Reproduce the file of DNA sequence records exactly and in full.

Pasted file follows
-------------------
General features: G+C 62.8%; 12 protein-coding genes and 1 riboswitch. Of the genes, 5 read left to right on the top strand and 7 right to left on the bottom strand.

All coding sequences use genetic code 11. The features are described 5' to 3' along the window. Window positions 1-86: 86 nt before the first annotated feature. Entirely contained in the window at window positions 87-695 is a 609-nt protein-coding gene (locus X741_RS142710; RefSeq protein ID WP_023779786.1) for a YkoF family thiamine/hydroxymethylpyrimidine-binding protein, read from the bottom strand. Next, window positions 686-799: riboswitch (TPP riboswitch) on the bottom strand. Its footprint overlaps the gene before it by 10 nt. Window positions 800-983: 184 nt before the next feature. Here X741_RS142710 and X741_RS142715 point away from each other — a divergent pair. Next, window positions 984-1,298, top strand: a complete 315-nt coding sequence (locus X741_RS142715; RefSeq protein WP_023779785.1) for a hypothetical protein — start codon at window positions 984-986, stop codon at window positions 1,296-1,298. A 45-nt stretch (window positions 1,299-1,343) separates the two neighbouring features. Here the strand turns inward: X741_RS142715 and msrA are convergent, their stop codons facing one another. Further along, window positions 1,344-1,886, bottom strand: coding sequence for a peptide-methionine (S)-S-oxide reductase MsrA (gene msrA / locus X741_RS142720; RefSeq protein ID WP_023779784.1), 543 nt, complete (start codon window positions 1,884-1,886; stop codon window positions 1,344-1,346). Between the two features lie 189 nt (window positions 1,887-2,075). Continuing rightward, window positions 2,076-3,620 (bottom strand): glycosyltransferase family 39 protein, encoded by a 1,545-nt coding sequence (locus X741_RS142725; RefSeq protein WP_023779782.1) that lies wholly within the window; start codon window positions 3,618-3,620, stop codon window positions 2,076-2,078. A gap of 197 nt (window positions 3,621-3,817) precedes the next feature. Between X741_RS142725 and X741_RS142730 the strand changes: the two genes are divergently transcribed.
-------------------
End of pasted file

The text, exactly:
General features: G+C 62.8%; 12 protein-coding genes and 1 riboswitch. Of the genes, 5 read left to right on the top strand and 7 right to left on the bottom strand.

All coding sequences use genetic code 11. The features are described 5' to 3' along the window. Window positions 1-86: 86 nt before the first annotated feature. Entirely contained in the window at window positions 87-695 is a 609-nt protein-coding gene (locus X741_RS142710; RefSeq protein ID WP_023779786.1) for a YkoF family thiamine/hydroxymethylpyrimidine-binding protein, read from the bottom strand. Next, window positions 686-799: riboswitch (TPP riboswitch) on the bottom strand. Its footprint overlaps the gene before it by 10 nt. Window positions 800-983: 184 nt before the next feature. Here X741_RS142710 and X741_RS142715 point away from each other — a divergent pair. Next, window positions 984-1,298, top strand: a complete 315-nt coding sequence (locus X741_RS142715; RefSeq protein WP_023779785.1) for a hypothetical protein — start codon at window positions 984-986, stop codon at window positions 1,296-1,298. A 45-nt stretch (window positions 1,299-1,343) separates the two neighbouring features. Here the strand turns inward: X741_RS142715 and msrA are convergent, their stop codons facing one another. Further along, window positions 1,344-1,886, bottom strand: coding sequence for a peptide-methionine (S)-S-oxide reductase MsrA (gene msrA / locus X741_RS142720; RefSeq protein ID WP_023779784.1), 543 nt, complete (start codon window positions 1,884-1,886; stop codon window positions 1,344-1,346). Between the two features lie 189 nt (window positions 1,887-2,075). Continuing rightward, window positions 2,076-3,620 (bottom strand): glycosyltransferase family 39 protein, encoded by a 1,545-nt coding sequence (locus X741_RS142725; RefSeq protein WP_023779782.1) that lies wholly within the window; start codon window positions 3,618-3,620, stop codon window positions 2,076-2,078. A gap of 197 nt (window positions 3,621-3,817) precedes the next feature. Between X741_RS142725 and X741_RS142730 the strand changes: the two genes are divergently transcribed.